Today when I had a few minutes to write, I tapped my artist self on the shoulder and said, "bring 'em back". I was talking about my ideas. My brilliant posts. Unfortunately, my artist self has a drunken librarian that's in charge of my titles and ideas. She's not all that reliable. Today she was hammered. She smiled at my artist self with that crooked smile and glassy eyed look reminiscent of my Uncle Joe on Thanksgiving and Christmas.
I knew I was screwed. There would be no brilliant posts today.
It's tough to be an artist on the side. It's hard enough to fight the resistance that plagues every artist and the traditional writers block. When the muse comes and you don't answer the call even though you saw Muse come up on your caller id. That's a flat out tragedy.
I mentioned it to my artist son. He gets it. He's a song writer. Because he loves me and he's fourteen he had the perfect response. "that sucks." Not said with the teen angst sarcasm of tv sitcoms. Said with knowing and understanding and sympathy.
We went on to discuss. I love talking artist talk with Dude. I don't have a ton of artist friends so I feel that "he gets me" connection with my firstborn. I was bemoaning the loss of the words and the post and the written word. He reminded me of his worst writer trauma, the loss of emotion. When Dude is writing a song and he gets interrupted, he can come back to the lyrics and the words. But when he can't evoke the same feelings and emotions, then his song is ruined. Sometimes he'll say to me as I start to launch into a chores tirade, "Can you just wait until I finish this song so I don't lose the feeling?" Sometimes I honor his request and pay homage to the artist. Sometimes my mom emotion takes over and I launch the tirade anyway. I'm working on that.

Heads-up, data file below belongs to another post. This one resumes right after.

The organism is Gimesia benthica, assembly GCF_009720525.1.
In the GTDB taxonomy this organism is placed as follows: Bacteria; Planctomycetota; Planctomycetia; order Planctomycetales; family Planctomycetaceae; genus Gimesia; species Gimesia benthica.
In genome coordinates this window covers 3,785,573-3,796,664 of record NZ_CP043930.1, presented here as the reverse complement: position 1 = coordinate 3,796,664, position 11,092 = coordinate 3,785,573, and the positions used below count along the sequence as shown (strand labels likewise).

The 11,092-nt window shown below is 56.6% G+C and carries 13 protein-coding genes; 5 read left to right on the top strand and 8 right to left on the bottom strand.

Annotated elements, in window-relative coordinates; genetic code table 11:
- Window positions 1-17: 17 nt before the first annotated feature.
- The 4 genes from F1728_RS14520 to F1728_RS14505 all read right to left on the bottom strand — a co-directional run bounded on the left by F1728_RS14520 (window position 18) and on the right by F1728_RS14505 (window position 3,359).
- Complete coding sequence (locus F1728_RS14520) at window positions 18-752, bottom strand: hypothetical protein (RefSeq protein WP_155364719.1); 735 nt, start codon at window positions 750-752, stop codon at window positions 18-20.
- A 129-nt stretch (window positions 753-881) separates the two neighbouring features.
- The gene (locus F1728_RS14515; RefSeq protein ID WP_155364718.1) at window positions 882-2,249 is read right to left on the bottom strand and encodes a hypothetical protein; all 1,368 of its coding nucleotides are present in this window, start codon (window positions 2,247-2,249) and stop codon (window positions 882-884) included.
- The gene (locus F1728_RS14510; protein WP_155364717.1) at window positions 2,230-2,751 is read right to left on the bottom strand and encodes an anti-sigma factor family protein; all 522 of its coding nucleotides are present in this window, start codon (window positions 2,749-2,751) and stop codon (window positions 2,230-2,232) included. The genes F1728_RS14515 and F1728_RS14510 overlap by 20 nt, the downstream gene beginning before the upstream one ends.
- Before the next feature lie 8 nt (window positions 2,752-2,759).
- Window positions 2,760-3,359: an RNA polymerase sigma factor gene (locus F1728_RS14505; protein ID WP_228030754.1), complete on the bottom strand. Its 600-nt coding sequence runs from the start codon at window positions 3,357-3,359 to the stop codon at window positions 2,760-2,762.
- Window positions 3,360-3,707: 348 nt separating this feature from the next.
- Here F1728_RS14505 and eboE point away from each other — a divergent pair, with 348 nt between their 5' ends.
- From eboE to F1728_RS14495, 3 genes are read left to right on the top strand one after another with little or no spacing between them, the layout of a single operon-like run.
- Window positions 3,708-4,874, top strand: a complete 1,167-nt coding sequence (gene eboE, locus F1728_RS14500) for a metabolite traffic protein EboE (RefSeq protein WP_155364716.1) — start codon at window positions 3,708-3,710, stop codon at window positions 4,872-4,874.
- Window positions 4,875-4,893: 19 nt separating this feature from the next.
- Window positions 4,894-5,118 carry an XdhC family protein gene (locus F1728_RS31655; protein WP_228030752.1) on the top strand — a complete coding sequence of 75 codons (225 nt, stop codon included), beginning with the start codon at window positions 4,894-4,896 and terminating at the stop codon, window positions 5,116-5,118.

Creating is hard work and the least I can do is applaud his self awareness and his gifts and save the bitching about the dirty laundry and the dishes in the basement for later.
There's a secret that real writers know that wannabe writers don't and the secret is this: it's not the writing part that's hard. What's hard is sitting down to write.
What keeps us from sitting down is Resistance.
A special thanks to my friend Andy who turned me on to Steven Pressfield and his brilliant work, The War of Art. The piece that put words to my emotions and frustrations so I could learn to work through them. This summer I will share that book with Dude. He already gets it intuitively. I'm sure he'll read it, look it me matter-of-factly and say, "Yep, that's it." The simplicity of fourteen is a gift I can't reclaim.